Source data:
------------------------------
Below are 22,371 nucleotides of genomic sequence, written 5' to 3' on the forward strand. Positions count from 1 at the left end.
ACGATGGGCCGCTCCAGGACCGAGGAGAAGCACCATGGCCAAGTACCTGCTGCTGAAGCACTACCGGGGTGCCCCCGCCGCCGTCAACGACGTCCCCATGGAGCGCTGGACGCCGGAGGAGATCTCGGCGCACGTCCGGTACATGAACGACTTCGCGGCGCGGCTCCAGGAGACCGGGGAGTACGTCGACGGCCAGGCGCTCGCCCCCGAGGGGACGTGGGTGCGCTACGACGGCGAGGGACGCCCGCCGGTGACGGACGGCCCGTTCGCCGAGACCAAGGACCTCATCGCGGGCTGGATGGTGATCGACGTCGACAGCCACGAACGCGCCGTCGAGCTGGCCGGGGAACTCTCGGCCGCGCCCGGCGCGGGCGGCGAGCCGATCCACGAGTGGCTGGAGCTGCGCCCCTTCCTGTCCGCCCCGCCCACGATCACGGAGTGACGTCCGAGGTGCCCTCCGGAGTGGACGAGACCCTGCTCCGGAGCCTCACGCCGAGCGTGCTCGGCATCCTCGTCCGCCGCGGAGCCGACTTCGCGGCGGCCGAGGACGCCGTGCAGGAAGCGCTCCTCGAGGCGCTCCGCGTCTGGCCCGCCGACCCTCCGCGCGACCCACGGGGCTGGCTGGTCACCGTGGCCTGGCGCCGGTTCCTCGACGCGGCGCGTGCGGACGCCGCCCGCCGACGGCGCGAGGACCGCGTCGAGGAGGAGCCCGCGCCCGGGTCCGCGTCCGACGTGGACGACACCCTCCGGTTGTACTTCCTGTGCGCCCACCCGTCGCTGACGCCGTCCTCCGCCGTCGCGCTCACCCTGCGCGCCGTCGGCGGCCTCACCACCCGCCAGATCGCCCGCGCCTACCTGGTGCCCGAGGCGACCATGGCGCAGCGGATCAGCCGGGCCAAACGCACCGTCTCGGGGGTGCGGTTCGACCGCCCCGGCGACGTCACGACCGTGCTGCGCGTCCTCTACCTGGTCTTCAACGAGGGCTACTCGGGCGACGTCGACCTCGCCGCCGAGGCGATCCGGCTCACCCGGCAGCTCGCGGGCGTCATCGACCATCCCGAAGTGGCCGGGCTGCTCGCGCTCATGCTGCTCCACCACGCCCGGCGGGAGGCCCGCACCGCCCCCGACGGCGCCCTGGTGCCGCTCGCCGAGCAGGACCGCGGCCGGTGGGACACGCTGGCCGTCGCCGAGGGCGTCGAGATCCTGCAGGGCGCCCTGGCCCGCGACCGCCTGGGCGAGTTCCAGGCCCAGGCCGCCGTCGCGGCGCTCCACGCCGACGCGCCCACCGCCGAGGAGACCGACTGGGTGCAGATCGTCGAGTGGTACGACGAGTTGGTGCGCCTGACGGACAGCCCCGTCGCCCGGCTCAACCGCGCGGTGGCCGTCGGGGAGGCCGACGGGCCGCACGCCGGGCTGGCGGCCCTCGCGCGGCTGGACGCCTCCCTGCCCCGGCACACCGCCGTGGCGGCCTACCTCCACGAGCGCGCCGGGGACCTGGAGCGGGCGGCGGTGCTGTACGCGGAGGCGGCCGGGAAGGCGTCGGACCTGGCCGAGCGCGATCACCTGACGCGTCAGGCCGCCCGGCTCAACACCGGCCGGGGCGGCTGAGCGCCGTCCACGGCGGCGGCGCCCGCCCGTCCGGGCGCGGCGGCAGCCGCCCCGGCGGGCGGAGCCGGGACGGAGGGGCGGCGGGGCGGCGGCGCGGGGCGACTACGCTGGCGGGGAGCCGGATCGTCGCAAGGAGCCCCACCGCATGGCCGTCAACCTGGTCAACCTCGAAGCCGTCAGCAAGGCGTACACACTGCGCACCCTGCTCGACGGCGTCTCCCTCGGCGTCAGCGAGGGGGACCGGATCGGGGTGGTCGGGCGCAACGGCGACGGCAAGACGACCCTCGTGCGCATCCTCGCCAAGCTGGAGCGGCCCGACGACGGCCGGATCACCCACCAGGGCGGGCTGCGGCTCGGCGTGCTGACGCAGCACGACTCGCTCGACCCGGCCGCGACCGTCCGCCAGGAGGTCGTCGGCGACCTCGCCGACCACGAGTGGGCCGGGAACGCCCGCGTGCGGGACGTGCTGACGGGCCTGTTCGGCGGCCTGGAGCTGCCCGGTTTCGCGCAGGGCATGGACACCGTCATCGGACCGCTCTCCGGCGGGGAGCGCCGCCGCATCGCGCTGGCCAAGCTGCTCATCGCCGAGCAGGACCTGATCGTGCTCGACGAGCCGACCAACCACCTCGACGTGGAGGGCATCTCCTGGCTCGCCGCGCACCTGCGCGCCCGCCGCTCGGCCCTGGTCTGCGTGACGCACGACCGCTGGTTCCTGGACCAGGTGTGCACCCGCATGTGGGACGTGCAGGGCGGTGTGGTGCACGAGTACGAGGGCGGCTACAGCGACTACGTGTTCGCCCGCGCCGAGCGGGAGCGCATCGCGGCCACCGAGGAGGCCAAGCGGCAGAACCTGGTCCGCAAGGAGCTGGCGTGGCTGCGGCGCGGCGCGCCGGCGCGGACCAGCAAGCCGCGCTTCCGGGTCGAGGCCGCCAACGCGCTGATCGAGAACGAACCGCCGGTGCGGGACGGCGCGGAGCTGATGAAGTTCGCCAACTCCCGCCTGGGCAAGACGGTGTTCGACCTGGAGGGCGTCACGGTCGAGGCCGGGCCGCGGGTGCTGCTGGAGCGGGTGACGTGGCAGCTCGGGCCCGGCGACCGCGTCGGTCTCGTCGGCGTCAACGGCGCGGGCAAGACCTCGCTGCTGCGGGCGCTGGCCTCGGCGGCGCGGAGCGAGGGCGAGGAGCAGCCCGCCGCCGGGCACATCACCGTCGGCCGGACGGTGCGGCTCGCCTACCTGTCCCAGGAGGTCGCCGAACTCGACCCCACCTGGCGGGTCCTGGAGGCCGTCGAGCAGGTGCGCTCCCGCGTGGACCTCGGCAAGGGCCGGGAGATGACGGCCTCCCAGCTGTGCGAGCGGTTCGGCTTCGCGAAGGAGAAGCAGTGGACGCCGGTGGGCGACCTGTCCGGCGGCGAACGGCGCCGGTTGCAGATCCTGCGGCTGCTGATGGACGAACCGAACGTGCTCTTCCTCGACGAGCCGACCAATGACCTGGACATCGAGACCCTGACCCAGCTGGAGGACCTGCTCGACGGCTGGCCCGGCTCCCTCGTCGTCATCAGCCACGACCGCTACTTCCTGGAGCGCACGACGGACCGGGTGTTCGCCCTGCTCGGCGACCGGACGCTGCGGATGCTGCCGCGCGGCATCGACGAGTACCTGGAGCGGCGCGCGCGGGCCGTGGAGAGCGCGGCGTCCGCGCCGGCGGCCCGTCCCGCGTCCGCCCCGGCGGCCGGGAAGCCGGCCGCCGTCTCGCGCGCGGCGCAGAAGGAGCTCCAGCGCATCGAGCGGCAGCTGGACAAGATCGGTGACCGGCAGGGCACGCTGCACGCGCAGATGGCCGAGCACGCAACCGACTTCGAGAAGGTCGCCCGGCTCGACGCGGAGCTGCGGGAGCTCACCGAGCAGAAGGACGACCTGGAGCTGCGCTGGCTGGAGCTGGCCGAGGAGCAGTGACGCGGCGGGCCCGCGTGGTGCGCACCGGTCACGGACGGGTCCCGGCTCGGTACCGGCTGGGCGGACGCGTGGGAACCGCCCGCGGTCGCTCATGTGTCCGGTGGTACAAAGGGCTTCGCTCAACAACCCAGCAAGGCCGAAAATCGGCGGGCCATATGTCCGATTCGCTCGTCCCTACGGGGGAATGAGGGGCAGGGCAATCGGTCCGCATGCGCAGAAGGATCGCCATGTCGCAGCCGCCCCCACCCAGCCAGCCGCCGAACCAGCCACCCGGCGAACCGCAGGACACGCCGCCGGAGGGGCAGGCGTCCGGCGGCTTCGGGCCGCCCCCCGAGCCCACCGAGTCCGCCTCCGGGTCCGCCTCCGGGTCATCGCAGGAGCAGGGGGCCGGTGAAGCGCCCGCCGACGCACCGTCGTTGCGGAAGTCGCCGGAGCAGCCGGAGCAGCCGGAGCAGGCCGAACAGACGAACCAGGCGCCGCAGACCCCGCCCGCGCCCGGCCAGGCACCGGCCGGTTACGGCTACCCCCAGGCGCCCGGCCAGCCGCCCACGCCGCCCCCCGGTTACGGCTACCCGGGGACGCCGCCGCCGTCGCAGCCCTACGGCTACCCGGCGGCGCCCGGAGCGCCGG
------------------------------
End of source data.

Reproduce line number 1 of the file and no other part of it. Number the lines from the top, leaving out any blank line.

Below are 22,371 nucleotides of genomic sequence, written 5' to 3' on the forward strand. Positions count from 1 at the left end.